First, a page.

What's on the Menu? – A round-up of the latest restaurant reviews

26 April 2010 by
What's on the Menu? – A round-up of the latest restaurant reviews

Glasgow Herald, 19 April
Joanna Blythman finds a spot-on food philosophy at MacSorleys in Glasgow, but wishes chef-proprietor Sam Carswell would dump the fine dining baggage

MacSorleys - review in full >>

The Daily Telegraph, 24 April
Jasper Gerard loves the look of the Dean Street Dining Room, London W1, but rages at the retro food

What's this? Mince and boiled rice. Fish and chips with marrowfat peas. Even Brussels sprouts, which are virtually illegal. Simplicity is fine, but will folk come "oop West" for this? You can even have high tea, featuring sardines on toast. For the complete retro-feel you can ask for rickets. My friend Richard risks "twice-cooked" smoked haddock soufflé. It is moulded like crème caramel, though it doesn't wobble, and swims in a pleasantly light and creamy chive sauce. "Very high-class cooking," he declares, "for a pub." I have Lincolnshire onion tart with a good flaky crust supporting a Burford brown egg that breaks richly over the flan. Onion tarts can be curiously light on the onion front but this one is weeping with them. Tasty. Richard has the most alluring main course: pork cheeks with parsnip mash, glazed carrots and cider. Again this is all a bit ration book, though by the absurdist laws of food trends the recessionary revival of cheap cuts has so boosted their fashionability that they are really expensive. (Dinner for two, £94 including service and two glasses of wine. Rating: 5/10).
Dean Street Dining Room - review in full >>

The Observer, 25 April
Jay Rayner is offended in having to pay more than £100 per head for a dull meal at Gordon Ramsays's new version of Petrus, London SW1

A starter of expertly cooked sweetbreads, a stew of choucroute below, a julienne of carrot above, is solid French cookery. Roast langoustine with watercress soup could knock the ball out of the park were it not that the langoustine were overcooked. Main courses are similarly ho-hum. What should be a killer combination, lobster tail and pork belly, delivers both ingredients monotonously. A duck dish is let down by meanness with the sauce. The best is a dish of scallops with caper berries and caramelised cauliflower which was brought unordered, as though the kitchen knew we'd missed their finest work. We insisted it be charged for. At dessert, a hollow sphere of chocolate, which melts under a drizzle of hot chocolate sauce to reveal a scoop of milk ice cream, finally offers the theatrics one wants for this sort of money, as do petits-fours of vanilla ice cream balls covered in white chocolate and served over billowing dry ice - a bit of whimsy from Ramsay's flagship restaurant in Chelsea. Still, it all feels like too little too late. (Meal for two, including wine and service, £225)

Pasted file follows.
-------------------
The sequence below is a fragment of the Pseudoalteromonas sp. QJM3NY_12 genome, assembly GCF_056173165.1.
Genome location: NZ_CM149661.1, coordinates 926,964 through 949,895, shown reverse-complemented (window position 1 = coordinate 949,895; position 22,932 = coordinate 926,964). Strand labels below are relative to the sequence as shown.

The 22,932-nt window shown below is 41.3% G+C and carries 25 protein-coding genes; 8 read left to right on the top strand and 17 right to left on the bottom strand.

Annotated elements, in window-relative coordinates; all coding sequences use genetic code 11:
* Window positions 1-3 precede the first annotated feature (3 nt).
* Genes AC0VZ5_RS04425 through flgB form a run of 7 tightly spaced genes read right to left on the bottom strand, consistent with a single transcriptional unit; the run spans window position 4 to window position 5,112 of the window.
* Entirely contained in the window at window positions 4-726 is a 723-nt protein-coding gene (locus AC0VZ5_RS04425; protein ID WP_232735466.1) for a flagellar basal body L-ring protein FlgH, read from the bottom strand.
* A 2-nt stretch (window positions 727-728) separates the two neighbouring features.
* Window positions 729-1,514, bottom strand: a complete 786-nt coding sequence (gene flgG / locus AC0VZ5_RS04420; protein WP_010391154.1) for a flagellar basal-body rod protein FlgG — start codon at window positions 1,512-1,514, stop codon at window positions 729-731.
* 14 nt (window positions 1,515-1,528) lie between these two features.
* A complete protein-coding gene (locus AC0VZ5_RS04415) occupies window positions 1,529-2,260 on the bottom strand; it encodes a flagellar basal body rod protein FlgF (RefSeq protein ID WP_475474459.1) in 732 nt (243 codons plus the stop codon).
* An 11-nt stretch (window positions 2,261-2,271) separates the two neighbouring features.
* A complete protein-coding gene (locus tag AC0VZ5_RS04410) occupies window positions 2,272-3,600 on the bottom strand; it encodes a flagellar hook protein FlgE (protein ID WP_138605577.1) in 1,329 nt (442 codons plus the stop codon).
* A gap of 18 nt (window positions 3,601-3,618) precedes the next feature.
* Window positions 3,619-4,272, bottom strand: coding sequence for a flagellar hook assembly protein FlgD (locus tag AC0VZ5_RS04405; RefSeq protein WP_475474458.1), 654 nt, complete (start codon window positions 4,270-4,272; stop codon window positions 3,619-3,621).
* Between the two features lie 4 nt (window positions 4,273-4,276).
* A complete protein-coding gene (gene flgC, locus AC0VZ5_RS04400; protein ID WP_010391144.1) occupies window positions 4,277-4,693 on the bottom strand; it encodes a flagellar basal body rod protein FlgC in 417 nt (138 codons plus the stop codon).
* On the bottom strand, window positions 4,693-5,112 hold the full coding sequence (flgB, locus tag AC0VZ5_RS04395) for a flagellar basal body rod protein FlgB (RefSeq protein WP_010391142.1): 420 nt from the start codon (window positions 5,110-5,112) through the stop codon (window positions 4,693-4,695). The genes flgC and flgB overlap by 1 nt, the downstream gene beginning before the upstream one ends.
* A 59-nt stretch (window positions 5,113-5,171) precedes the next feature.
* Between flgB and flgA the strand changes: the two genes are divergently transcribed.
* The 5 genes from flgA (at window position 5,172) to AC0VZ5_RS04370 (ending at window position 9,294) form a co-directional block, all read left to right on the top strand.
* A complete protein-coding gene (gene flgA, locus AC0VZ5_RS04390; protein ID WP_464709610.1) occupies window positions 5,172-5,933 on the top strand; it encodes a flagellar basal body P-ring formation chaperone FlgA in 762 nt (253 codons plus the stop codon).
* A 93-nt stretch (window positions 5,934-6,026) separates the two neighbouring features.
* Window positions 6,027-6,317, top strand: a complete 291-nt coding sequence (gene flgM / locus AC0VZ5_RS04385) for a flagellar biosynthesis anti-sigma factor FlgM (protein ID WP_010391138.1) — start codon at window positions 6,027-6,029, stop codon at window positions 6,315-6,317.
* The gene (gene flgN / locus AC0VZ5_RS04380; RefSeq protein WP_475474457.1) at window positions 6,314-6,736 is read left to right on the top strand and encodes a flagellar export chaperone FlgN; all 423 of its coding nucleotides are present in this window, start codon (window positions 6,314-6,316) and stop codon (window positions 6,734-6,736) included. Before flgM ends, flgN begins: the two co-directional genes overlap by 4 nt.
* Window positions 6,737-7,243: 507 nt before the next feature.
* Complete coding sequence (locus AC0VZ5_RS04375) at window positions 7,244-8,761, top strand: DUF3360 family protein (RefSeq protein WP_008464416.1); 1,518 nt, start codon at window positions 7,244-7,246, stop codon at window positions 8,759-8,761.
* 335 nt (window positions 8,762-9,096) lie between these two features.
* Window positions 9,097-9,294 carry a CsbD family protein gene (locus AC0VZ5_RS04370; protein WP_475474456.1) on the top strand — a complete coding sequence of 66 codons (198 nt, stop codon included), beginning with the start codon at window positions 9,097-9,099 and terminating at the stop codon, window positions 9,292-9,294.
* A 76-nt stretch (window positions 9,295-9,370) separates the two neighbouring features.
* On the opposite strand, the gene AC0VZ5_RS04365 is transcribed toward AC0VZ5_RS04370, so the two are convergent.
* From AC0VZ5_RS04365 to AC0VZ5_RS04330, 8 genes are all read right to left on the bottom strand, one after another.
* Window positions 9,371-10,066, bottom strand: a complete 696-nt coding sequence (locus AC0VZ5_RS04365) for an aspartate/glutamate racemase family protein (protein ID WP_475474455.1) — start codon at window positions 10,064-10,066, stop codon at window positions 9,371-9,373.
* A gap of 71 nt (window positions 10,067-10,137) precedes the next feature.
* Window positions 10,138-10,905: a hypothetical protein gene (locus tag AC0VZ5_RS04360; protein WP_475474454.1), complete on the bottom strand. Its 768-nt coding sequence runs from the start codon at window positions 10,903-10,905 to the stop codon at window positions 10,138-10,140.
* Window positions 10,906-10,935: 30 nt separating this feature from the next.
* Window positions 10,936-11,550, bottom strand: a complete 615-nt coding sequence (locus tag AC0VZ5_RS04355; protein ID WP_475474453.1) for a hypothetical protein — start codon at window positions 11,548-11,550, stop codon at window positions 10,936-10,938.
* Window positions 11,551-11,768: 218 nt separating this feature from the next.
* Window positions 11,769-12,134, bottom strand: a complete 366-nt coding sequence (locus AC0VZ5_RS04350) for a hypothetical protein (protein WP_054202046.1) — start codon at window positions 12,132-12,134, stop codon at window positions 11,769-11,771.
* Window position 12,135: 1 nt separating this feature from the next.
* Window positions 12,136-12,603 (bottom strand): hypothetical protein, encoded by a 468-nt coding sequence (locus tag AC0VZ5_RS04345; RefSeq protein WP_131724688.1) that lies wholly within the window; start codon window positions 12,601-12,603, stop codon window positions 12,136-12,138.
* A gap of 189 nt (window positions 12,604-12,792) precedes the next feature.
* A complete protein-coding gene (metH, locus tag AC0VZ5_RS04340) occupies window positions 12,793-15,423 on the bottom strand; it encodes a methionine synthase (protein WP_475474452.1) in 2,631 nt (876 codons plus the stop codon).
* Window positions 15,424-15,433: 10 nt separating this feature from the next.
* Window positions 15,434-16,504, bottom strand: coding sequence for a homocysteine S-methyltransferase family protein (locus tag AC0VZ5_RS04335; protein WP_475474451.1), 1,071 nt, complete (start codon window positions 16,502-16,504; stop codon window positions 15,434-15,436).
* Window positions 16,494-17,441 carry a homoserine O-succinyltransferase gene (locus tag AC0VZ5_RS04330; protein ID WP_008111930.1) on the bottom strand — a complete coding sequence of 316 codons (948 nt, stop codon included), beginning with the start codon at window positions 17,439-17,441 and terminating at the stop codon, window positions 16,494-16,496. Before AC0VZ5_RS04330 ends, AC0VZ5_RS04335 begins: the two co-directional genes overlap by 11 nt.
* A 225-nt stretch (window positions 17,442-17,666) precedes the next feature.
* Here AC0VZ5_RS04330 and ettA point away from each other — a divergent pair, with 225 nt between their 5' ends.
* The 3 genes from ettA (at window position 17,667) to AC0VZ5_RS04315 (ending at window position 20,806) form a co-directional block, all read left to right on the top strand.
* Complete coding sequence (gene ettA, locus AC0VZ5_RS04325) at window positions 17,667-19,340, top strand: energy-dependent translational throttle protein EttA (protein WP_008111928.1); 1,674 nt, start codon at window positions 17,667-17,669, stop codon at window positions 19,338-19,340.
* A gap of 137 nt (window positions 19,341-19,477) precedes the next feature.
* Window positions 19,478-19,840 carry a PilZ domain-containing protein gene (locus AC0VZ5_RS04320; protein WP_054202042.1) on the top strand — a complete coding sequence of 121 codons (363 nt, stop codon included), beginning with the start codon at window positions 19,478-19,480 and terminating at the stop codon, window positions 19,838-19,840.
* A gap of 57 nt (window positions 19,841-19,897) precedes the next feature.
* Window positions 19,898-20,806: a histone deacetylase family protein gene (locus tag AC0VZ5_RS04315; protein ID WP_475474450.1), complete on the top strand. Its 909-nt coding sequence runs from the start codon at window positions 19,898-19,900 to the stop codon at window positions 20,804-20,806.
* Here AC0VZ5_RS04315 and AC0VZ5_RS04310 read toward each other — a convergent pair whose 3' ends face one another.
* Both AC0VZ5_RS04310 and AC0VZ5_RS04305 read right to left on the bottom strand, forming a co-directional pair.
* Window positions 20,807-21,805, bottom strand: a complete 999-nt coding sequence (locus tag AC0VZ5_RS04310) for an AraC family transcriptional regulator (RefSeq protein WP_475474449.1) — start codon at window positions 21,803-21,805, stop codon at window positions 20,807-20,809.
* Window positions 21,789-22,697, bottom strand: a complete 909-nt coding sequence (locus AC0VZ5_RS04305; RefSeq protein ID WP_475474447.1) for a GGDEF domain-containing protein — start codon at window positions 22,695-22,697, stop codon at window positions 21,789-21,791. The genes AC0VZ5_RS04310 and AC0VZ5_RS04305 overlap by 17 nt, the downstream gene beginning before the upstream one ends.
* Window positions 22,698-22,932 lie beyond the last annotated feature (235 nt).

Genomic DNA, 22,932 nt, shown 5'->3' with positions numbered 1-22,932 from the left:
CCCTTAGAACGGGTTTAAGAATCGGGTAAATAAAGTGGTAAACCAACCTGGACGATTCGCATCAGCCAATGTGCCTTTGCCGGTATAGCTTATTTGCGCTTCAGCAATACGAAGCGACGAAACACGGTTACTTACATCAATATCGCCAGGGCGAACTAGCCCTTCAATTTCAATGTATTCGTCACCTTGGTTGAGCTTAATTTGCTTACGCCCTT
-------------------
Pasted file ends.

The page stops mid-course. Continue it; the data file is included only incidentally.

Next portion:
Petrus - review in full >>

The Sunday Times, 26 April
AA Gill welcomes back Bruno Loubet to the UK with the opening of Bistrot Bruno Loubet at The Zetter hotel, London EC1

The room is modern, functional and crowded, with sympathetic lighting, a bar and an open kitchen, much the same as most new restaurants east of Aldwych. The menu is short and brilliantly desirable. I began with snails and meatballs, which were both musty and meaty, with layers of corrupting flavours that were fugitive and memorable. Thierry had a clean and pale skate terrine that was pressed and precious and pristine, like a mermaid's packed lunch. A salmon tartare came with cumin and mint. For the main course, we had a shoulder of lamb, a wood pigeon and a beef daube - all dirty-fingered, rustic combinations that grabbed you roughly by the ears and stuck their tongues down your throat - cooked with a slow care, presented with a functional care. This is the sort of food that has been made welcome and commonplace by the English Victorian-grub revival. But it is, unmistakably, from across the channel. It is very French. (Rating: food 4/5, atmosphere 4/5)
Bistrot Bruno Loubet - review in full >>

By Janet Harmer

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